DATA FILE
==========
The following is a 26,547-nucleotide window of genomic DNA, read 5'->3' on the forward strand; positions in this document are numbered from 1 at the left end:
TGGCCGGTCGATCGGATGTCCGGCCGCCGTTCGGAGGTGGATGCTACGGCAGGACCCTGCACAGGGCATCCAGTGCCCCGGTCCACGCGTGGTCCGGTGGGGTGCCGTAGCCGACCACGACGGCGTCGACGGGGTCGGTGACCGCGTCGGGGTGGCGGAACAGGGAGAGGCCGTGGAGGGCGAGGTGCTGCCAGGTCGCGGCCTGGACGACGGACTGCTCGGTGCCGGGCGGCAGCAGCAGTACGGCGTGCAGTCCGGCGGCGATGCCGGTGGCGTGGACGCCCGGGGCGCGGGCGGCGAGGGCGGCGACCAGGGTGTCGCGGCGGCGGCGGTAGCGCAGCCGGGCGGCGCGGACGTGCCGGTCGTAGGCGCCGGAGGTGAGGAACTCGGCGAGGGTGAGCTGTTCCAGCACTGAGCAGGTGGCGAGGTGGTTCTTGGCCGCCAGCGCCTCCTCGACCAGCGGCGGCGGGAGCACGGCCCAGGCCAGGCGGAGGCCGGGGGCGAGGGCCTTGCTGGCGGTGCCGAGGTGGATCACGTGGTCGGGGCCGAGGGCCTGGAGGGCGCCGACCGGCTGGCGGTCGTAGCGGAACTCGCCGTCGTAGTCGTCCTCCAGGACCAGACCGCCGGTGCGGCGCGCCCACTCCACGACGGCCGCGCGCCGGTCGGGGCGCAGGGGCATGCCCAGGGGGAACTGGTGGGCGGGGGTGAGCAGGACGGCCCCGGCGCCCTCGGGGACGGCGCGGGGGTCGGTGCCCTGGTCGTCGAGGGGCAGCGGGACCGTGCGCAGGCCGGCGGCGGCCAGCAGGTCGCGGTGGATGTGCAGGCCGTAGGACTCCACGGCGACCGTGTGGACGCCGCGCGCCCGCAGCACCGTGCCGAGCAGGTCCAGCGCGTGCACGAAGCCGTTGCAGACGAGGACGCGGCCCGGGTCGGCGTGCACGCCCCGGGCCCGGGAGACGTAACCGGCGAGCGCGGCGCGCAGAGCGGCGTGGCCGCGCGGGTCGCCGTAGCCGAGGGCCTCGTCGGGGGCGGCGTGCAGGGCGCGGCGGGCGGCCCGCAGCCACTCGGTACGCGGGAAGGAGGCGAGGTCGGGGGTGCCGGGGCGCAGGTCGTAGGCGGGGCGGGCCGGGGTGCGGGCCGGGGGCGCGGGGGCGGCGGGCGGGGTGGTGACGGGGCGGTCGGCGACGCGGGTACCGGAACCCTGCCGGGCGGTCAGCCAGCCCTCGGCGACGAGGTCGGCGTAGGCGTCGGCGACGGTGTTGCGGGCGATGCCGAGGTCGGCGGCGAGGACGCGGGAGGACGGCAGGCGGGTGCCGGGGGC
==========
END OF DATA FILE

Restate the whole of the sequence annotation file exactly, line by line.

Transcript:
The following is a 26,547-nucleotide window of genomic DNA, read 5'->3' on the forward strand; positions in this document are numbered from 1 at the left end:
TGGCCGGTCGATCGGATGTCCGGCCGCCGTTCGGAGGTGGATGCTACGGCAGGACCCTGCACAGGGCATCCAGTGCCCCGGTCCACGCGTGGTCCGGTGGGGTGCCGTAGCCGACCACGACGGCGTCGACGGGGTCGGTGACCGCGTCGGGGTGGCGGAACAGGGAGAGGCCGTGGAGGGCGAGGTGCTGCCAGGTCGCGGCCTGGACGACGGACTGCTCGGTGCCGGGCGGCAGCAGCAGTACGGCGTGCAGTCCGGCGGCGATGCCGGTGGCGTGGACGCCCGGGGCGCGGGCGGCGAGGGCGGCGACCAGGGTGTCGCGGCGGCGGCGGTAGCGCAGCCGGGCGGCGCGGACGTGCCGGTCGTAGGCGCCGGAGGTGAGGAACTCGGCGAGGGTGAGCTGTTCCAGCACTGAGCAGGTGGCGAGGTGGTTCTTGGCCGCCAGCGCCTCCTCGACCAGCGGCGGCGGGAGCACGGCCCAGGCCAGGCGGAGGCCGGGGGCGAGGGCCTTGCTGGCGGTGCCGAGGTGGATCACGTGGTCGGGGCCGAGGGCCTGGAGGGCGCCGACCGGCTGGCGGTCGTAGCGGAACTCGCCGTCGTAGTCGTCCTCCAGGACCAGACCGCCGGTGCGGCGCGCCCACTCCACGACGGCCGCGCGCCGGTCGGGGCGCAGGGGCATGCCCAGGGGGAACTGGTGGGCGGGGGTGAGCAGGACGGCCCCGGCGCCCTCGGGGACGGCGCGGGGGTCGGTGCCCTGGTCGTCGAGGGGCAGCGGGACCGTGCGCAGGCCGGCGGCGGCCAGCAGGTCGCGGTGGATGTGCAGGCCGTAGGACTCCACGGCGACCGTGTGGACGCCGCGCGCCCGCAGCACCGTGCCGAGCAGGTCCAGCGCGTGCACGAAGCCGTTGCAGACGAGGACGCGGCCCGGGTCGGCGTGCACGCCCCGGGCCCGGGAGACGTAACCGGCGAGCGCGGCGCGCAGAGCGGCGTGGCCGCGCGGGTCGCCGTAGCCGAGGGCCTCGTCGGGGGCGGCGTGCAGGGCGCGGCGGGCGGCCCGCAGCCACTCGGTACGCGGGAAGGAGGCGAGGTCGGGGGTGCCGGGGCGCAGGTCGTAGGCGGGGCGGGCCGGGGTGCGGGCCGGGGGCGCGGGGGCGGCGGGCGGGGTGGTGACGGGGCGGTCGGCGACGCGGGTACCGGAACCCTGCCGGGCGGTCAGCCAGCCCTCGGCGACGAGGTCGGCGTAGGCGTCGGCGACGGTGTTGCGGGCGATGCCGAGGTCGGCGGCGAGGACGCGGGAGGACGGCAGGCGGGTGCCGGGGGC